There were helplines meant specifically for healthcare workers but I had heard too many stories of therapy being more of a nightmare than the issues themselves, so I was apprehensive.
Plus, I felt I didn’t have any issues I could easily pinpoint so I wasn’t sure that emergency helplines would help.
In retrospect, it could have helped, but going via recommendations even if they were from fourth degree acquaintances, felt safer to me. I think, more than anything else, it allowed me to delay the actual therapy session.
Safe Health Workers, Safe Patients
Eventually, I started therapy. I realised that I did not have an answer to how I felt most of the time. I resorted to reading out my old and new writing to express myself. I would also write down the things I wanted to cover.
Even as I navigated therapy, I observed that my colleagues were often at the brink of tears, yet crying was a sign of weakness. It was considered a sympathy-seeking, manipulative tactic.
Every weeping resident or intern would be told that this was part of the job so they needed to suck it up. Most of them did.
Anger was a more acceptable emotion, but it was always directed to those with less power- juniors, Group D workers, patient bystanders, sometimes, even patients. In the first piece I wrote to discuss with my therapist, I said “...You know that apathy finds its way easily through burnouts. And you wish you didn't care.”
Over the months I started to titrate my efforts. I took a step back where possible and once I felt ready, I worked towards reconciling with my need to work for change, on my terms.
I learned to ask for help although it still makes me uncomfortable sometimes.
I began navigating my own boundaries without guilt. I started to acknowledge my anger, sadness and helplessness as normal and valid responses to my situation.
Through the safe space therapy provided, I learnt how important it is to empower a person to allow them to be vulnerable. My therapist would always seek consent before opining on something I said and cross check with me if she understood correctly.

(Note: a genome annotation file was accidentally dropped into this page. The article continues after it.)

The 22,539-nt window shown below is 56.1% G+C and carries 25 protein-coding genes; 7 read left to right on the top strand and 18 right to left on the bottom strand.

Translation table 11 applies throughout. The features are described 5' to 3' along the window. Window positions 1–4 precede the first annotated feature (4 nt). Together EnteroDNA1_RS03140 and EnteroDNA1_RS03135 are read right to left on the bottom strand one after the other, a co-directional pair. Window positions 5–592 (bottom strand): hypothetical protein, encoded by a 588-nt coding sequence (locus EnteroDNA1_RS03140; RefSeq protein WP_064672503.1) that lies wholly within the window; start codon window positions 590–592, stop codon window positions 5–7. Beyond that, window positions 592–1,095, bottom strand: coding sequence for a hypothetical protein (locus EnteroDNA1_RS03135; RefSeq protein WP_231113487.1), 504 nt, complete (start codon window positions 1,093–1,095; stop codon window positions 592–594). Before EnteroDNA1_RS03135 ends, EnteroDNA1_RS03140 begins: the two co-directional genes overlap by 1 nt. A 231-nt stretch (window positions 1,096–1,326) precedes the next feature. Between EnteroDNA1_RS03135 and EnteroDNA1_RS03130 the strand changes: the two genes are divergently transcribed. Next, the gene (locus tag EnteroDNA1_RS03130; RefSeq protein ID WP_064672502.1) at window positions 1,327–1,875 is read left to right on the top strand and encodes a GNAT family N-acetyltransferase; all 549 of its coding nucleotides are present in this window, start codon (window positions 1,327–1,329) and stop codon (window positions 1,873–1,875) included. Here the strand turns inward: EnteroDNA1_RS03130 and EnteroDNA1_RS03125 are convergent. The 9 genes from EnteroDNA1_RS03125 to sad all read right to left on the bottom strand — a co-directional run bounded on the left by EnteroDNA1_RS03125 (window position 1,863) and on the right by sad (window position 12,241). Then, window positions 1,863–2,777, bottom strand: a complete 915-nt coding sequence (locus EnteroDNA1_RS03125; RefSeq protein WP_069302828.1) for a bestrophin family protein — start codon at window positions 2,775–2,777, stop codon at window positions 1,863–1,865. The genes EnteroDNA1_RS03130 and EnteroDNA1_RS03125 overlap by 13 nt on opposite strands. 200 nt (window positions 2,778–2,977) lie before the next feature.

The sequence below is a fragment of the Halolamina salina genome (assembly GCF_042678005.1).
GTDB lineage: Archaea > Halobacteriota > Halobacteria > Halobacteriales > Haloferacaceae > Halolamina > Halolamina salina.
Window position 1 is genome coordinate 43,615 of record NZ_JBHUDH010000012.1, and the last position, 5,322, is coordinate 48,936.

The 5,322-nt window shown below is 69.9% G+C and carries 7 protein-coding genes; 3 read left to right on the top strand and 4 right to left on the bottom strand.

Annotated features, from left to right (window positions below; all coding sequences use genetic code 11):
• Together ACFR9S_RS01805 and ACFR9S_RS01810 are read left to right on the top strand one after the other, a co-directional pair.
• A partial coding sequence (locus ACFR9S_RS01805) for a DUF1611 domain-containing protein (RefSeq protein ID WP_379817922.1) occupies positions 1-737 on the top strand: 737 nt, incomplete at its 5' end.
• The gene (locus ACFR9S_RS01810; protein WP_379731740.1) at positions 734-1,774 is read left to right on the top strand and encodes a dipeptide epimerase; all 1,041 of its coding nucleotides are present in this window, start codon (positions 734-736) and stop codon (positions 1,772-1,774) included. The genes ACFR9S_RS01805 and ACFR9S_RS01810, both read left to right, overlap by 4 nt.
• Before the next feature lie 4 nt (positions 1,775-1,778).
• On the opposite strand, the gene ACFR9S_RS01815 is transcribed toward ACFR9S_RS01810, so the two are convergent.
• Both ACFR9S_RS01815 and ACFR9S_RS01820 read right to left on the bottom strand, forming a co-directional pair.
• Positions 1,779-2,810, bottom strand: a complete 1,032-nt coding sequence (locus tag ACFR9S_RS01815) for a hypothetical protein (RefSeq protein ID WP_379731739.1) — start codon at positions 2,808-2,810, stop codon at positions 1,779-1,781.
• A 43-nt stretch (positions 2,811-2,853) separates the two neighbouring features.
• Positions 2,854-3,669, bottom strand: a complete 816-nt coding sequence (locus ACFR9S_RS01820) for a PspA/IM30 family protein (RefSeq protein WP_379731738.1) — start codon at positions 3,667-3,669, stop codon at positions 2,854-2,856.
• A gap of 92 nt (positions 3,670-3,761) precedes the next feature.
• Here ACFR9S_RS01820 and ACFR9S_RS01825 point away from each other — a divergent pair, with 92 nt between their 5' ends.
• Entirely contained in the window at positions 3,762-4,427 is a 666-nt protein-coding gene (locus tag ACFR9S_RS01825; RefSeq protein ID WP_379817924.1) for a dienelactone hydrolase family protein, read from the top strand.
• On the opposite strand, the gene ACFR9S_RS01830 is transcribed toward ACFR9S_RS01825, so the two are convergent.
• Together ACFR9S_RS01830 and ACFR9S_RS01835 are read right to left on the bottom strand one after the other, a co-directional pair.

Any approaches she suggested were open to discussion. She kept the power dynamic nearly balanced while also enforcing her boundaries. Perhaps the amount of time she could give me was much more than a doctor can usually afford per patient.
Still, I tried to emulate some aspects from this experience.
I found, the kinder I was to myself as a caregiver and as an individual, the kinder I could be in my work, too.
I started having conversations with colleagues regarding mental health and recommended therapists via my own, where necessary. These conversations, both online and offline, often circle around to the core issue being a crumbling healthcare system.
It's true. It would be a good preventive measure to fix Healthcare structures that currently perpetuate exploitation and power imbalances. In my case, therapy helped me navigate that fact and my role in this without feeling naive.
"We forget that HCWs don't exist in silos. They are as affected by social determinants of mental health as they affect it."
The pedestal healthcare workers are often put on harms people on both ends of the stethoscope. We, too, need “” to be healthy. This year, when we discuss the WHO theme for , “Mental health care for all: let’s make it a reality” let us include healthcare workers into the ambit of “all”. Mental health care, after all, is a human right and healthcare workers are, after all, human.
(Dr Shivangi Shankar is a modern medicine doctor who writes in English and Hindi. She uses her art as a medium for catharsis as well as for making health and care more accessible for all.)